These are the three strong parties who can each act. Three parties with power to act against spam and three categories of spammers.

Educate or disconnect?

Against hardcore spammers any kind of cautious action is futile. They will use any means necessary to deliver their spam.

Providers should cease servicing (potential) customers with a known spam history as soon as possible. Educating is important, but customers who have shown to resist education, are beyond a warn first, disconnect on repeat ­policy. Only a pair of cutters will suffice.

The hardcore spammers go to great lengths to hide their identify and a sufficient deterrent would seem to break that anonymity. With extensive, precise and deep investigation has been able to identify a great deal of the people behind hardcore spammers. In almost all cases, revealing the true identity of the person behind the spammer has made them stop. Out of the top 10 spammers, only 1 or 2 cases can be pointed out where a spammer later started again, and when they did this, it was mostly low key.

The fines which the OPTA can impose are especially suited for this group. The marginal profits the average spammer makes can vanish because of the imposed fine. By doing so, the OPTA not only punishes the spammer, but also contributes to a deterring effect which should come from the Tw. This group however, will pose a hard challenge for the OPTA. The use of open proxies and bullet proof hosting will make it difficult for the OPTA to gather evidence which they must to uncover the culprit.

Main sleaze spammers are easier to deal with. Because they don’t make any effort to hide their identity, it becomes clear much more quickly who should be held accountable. If the OPTA takes a restrictive stand on the law, it has to be less reluctant about the way it’s going to uphold it. These spammers might send out their mailings just fine from a technical point of view, but the way in which they gather addresses and / or permission usually isn’t in the least bit. can’t do much against this group of spammers. Asking for a statement on where the marketeers stand is in vain: they will not disassociate themselves from the bad guys and selfregulation through so called email codes appears pointless when one such code exists and three more have been announced.

The opportunistic group has been helped through good and adequate education often enough. From the daily work of, we have learned all too well that immediately contacting them by phone induces a shock effect. Explaining the problem with spam, referring to various statistics, usually suffices. It’s not too often that the opportunist himself confesses to finding all that Viagra spam a nuisance, but doesn’t realize that his spam also falls within that same category.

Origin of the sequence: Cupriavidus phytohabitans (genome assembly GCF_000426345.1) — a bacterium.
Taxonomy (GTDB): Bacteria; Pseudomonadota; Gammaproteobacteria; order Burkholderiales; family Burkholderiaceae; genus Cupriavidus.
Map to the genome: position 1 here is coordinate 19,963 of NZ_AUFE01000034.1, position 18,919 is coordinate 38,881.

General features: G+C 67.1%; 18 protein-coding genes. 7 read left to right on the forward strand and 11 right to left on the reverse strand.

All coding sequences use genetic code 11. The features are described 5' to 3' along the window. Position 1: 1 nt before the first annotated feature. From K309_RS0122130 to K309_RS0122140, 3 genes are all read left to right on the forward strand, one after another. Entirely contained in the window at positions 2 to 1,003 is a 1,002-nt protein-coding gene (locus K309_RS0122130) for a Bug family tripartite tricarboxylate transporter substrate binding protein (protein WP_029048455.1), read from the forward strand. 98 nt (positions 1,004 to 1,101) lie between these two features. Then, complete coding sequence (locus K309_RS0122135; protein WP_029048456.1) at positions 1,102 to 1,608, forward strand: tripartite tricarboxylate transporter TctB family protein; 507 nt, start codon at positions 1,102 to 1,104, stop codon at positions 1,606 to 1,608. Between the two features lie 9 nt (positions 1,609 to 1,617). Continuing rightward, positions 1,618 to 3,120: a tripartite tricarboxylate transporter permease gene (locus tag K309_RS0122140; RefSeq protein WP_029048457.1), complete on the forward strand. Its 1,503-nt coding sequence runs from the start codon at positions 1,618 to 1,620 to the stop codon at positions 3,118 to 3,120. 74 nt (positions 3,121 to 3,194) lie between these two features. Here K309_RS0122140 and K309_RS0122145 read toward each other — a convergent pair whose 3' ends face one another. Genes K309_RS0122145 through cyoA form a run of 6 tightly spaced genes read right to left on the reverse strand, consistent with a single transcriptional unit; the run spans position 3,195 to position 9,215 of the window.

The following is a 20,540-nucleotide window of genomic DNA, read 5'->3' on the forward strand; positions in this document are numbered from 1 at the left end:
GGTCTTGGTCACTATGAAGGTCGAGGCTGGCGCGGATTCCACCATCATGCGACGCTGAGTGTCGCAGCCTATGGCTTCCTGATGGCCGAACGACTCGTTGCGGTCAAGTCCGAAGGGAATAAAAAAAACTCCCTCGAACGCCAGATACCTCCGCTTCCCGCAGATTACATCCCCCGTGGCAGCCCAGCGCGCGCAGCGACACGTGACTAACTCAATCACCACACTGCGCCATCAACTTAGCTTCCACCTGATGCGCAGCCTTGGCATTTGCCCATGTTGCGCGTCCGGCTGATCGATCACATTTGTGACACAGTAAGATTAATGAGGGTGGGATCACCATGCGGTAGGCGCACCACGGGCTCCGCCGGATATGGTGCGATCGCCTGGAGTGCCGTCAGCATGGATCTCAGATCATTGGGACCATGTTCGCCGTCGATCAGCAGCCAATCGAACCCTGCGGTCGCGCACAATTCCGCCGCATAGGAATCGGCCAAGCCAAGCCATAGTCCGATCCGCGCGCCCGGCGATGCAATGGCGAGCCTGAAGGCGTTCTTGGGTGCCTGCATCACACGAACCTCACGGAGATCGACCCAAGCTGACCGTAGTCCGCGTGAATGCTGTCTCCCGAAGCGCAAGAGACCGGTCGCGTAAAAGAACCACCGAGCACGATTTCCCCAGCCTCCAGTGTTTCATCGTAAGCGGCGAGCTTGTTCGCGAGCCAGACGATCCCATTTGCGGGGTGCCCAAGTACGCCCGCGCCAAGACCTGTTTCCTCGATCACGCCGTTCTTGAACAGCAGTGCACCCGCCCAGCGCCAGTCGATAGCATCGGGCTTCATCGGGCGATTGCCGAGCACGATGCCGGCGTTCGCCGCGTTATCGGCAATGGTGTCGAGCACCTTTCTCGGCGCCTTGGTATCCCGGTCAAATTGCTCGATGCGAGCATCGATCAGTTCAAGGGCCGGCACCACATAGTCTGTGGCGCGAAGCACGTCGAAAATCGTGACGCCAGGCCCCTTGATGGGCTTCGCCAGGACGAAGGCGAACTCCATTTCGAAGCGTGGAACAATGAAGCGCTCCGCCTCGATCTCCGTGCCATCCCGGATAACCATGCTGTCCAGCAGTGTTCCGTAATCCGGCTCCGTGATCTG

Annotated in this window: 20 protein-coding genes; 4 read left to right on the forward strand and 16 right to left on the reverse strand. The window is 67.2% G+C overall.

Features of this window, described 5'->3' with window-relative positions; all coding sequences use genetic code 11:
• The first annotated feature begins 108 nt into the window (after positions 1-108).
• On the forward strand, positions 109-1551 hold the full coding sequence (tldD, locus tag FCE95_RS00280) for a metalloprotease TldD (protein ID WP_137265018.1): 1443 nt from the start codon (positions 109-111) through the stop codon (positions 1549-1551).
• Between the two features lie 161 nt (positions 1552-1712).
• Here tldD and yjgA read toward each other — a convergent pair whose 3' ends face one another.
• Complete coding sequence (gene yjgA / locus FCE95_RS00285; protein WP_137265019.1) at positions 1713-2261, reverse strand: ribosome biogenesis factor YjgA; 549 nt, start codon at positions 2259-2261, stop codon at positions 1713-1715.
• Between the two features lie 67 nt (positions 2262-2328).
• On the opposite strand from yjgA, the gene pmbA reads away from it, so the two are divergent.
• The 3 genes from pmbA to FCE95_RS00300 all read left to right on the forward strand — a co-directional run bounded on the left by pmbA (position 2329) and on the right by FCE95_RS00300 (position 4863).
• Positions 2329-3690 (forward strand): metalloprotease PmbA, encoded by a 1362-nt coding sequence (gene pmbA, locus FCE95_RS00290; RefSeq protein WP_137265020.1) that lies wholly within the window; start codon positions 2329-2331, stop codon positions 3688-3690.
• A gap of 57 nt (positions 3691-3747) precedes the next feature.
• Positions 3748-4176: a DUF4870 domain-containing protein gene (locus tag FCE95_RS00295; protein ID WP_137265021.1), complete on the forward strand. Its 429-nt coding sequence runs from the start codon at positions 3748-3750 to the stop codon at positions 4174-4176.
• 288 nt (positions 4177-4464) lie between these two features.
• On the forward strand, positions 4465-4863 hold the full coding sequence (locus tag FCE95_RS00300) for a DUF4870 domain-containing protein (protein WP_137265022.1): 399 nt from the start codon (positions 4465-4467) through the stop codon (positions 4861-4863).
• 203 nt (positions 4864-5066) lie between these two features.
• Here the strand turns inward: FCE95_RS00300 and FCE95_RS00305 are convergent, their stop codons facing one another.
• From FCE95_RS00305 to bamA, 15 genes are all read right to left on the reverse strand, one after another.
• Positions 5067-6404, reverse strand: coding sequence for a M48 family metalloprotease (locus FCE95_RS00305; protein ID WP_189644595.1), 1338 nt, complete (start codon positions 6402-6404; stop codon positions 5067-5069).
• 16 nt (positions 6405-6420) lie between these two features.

Good education and prompt response is enough. An ISP can suffice with temporarily suspending service to such a customer, providing information and, if necessary, requesting explicit (repeated!) signing of the terms of use.

In such cases the OPTA should not aim for a fine. A warning, or better yet, providing with good information, would suffice. The OPTA (read: the Ministry of Economic Affairs) should focus more to educate this group of spammers then on punishing them, by starting targeted campaigns and / or supporting organization(s) who can do that educating for them.


Since the 19th of May, the Telecommunications Act ( Tw ) is in force. It forbids unsolicited commercial, idealistic and charitable email to consumers. Nonconsumer addresses aren’t protected. Furthermore, there is an exception: if a sales relation already exists and the customer doesn’t object he can be spammed senseless.

Since last May a significant decrease is noticeable. Not only have a lot of the hardcore spammer from the top 10 been identified over the years, also the Tw does seem to have a deterring effect.

Spammers appear to be laying low to see how decisive the OPTA will be when enforcing the Tw. A graphical representation (data for September 2004 incomplete of course):

stats spamruns per month

This graph clearly shows a decrease since May 2004. The expectation is that this trend will continue if the OPTA will indeed show its teeth. If that doesn’t happen, an increase is guaranteed, something which is already apparent these last few weeks at the end of the summer period.

The decrease can also be attributed to the Top 10 spammers ceasing their activities. Of these 10 hardcore spammers, 6 have stopped after publications by, 3 others seem to have stopped since the Tw came into effect. What made the last one decide to stop is unknown. Number 11 however, is still spamming himself senseless.

Apart from that there also appear to be a number of companies who are beginning to realize that we do not want to receive their spam: they change their policies. In the period before the Tw came into effect, we have witnessed many companies adjusting their mailing lists, or explicitly changing their policies due to our pressure

It would look like a positive start for the times to come. The Internet in no way resembles what it was twenty years ago – for a couple of things that’s for the better. The new users by themselves don’t seem able to raise to the same responsibilities. Where they fail to do that, others will have to educate them, friendly or a bit less friendly.